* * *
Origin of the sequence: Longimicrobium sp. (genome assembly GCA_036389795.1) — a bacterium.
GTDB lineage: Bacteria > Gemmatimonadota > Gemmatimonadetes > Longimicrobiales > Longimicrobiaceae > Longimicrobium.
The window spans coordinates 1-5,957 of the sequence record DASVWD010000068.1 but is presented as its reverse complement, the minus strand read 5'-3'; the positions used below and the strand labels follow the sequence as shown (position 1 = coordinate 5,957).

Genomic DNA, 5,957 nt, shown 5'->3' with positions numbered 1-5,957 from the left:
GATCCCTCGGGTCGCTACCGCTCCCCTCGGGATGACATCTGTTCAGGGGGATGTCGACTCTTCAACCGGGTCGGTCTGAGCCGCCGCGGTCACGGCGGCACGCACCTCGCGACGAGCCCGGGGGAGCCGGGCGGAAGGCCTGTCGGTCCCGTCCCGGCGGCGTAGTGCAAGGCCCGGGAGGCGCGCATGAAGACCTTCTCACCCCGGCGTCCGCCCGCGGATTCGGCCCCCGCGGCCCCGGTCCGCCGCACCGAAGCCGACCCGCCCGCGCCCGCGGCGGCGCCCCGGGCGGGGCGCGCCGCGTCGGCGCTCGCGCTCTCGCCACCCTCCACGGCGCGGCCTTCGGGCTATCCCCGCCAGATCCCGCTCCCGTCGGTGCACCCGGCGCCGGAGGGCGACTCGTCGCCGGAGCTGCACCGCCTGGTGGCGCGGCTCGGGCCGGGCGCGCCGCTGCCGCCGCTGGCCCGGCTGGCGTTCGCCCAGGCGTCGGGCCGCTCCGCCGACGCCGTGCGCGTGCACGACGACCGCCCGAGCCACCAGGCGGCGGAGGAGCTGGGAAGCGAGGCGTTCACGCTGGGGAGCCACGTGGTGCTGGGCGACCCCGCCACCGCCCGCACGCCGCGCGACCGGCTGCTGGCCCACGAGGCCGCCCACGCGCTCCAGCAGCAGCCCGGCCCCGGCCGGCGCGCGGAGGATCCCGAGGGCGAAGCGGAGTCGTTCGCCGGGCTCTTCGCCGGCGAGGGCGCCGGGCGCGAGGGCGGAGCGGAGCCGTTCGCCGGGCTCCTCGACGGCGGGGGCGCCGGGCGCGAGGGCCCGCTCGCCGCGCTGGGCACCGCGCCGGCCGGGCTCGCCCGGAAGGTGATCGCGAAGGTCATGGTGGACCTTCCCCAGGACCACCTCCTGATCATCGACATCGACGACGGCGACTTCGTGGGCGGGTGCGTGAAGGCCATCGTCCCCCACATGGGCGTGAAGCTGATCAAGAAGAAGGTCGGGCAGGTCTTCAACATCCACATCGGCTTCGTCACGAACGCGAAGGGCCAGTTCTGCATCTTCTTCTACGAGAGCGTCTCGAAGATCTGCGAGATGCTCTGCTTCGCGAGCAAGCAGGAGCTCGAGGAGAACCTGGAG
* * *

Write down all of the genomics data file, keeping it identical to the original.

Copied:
Origin of the sequence: Longimicrobium sp. (genome assembly GCA_036389795.1) — a bacterium.
GTDB lineage: Bacteria > Gemmatimonadota > Gemmatimonadetes > Longimicrobiales > Longimicrobiaceae > Longimicrobium.
The window spans coordinates 1-5,957 of the sequence record DASVWD010000068.1 but is presented as its reverse complement, the minus strand read 5'-3'; the positions used below and the strand labels follow the sequence as shown (position 1 = coordinate 5,957).

Genomic DNA, 5,957 nt, shown 5'->3' with positions numbered 1-5,957 from the left:
GATCCCTCGGGTCGCTACCGCTCCCCTCGGGATGACATCTGTTCAGGGGGATGTCGACTCTTCAACCGGGTCGGTCTGAGCCGCCGCGGTCACGGCGGCACGCACCTCGCGACGAGCCCGGGGGAGCCGGGCGGAAGGCCTGTCGGTCCCGTCCCGGCGGCGTAGTGCAAGGCCCGGGAGGCGCGCATGAAGACCTTCTCACCCCGGCGTCCGCCCGCGGATTCGGCCCCCGCGGCCCCGGTCCGCCGCACCGAAGCCGACCCGCCCGCGCCCGCGGCGGCGCCCCGGGCGGGGCGCGCCGCGTCGGCGCTCGCGCTCTCGCCACCCTCCACGGCGCGGCCTTCGGGCTATCCCCGCCAGATCCCGCTCCCGTCGGTGCACCCGGCGCCGGAGGGCGACTCGTCGCCGGAGCTGCACCGCCTGGTGGCGCGGCTCGGGCCGGGCGCGCCGCTGCCGCCGCTGGCCCGGCTGGCGTTCGCCCAGGCGTCGGGCCGCTCCGCCGACGCCGTGCGCGTGCACGACGACCGCCCGAGCCACCAGGCGGCGGAGGAGCTGGGAAGCGAGGCGTTCACGCTGGGGAGCCACGTGGTGCTGGGCGACCCCGCCACCGCCCGCACGCCGCGCGACCGGCTGCTGGCCCACGAGGCCGCCCACGCGCTCCAGCAGCAGCCCGGCCCCGGCCGGCGCGCGGAGGATCCCGAGGGCGAAGCGGAGTCGTTCGCCGGGCTCTTCGCCGGCGAGGGCGCCGGGCGCGAGGGCGGAGCGGAGCCGTTCGCCGGGCTCCTCGACGGCGGGGGCGCCGGGCGCGAGGGCCCGCTCGCCGCGCTGGGCACCGCGCCGGCCGGGCTCGCCCGGAAGGTGATCGCGAAGGTCATGGTGGACCTTCCCCAGGACCACCTCCTGATCATCGACATCGACGACGGCGACTTCGTGGGCGGGTGCGTGAAGGCCATCGTCCCCCACATGGGCGTGAAGCTGATCAAGAAGAAGGTCGGGCAGGTCTTCAACATCCACATCGGCTTCGTCACGAACGCGAAGGGCCAGTTCTGCATCTTCTTCTACGAGAGCGTCTCGAAGATCTGCGAGATGCTCTGCTTCGCGAGCAAGCAGGAGCTCGAGGAGAACCTGGAG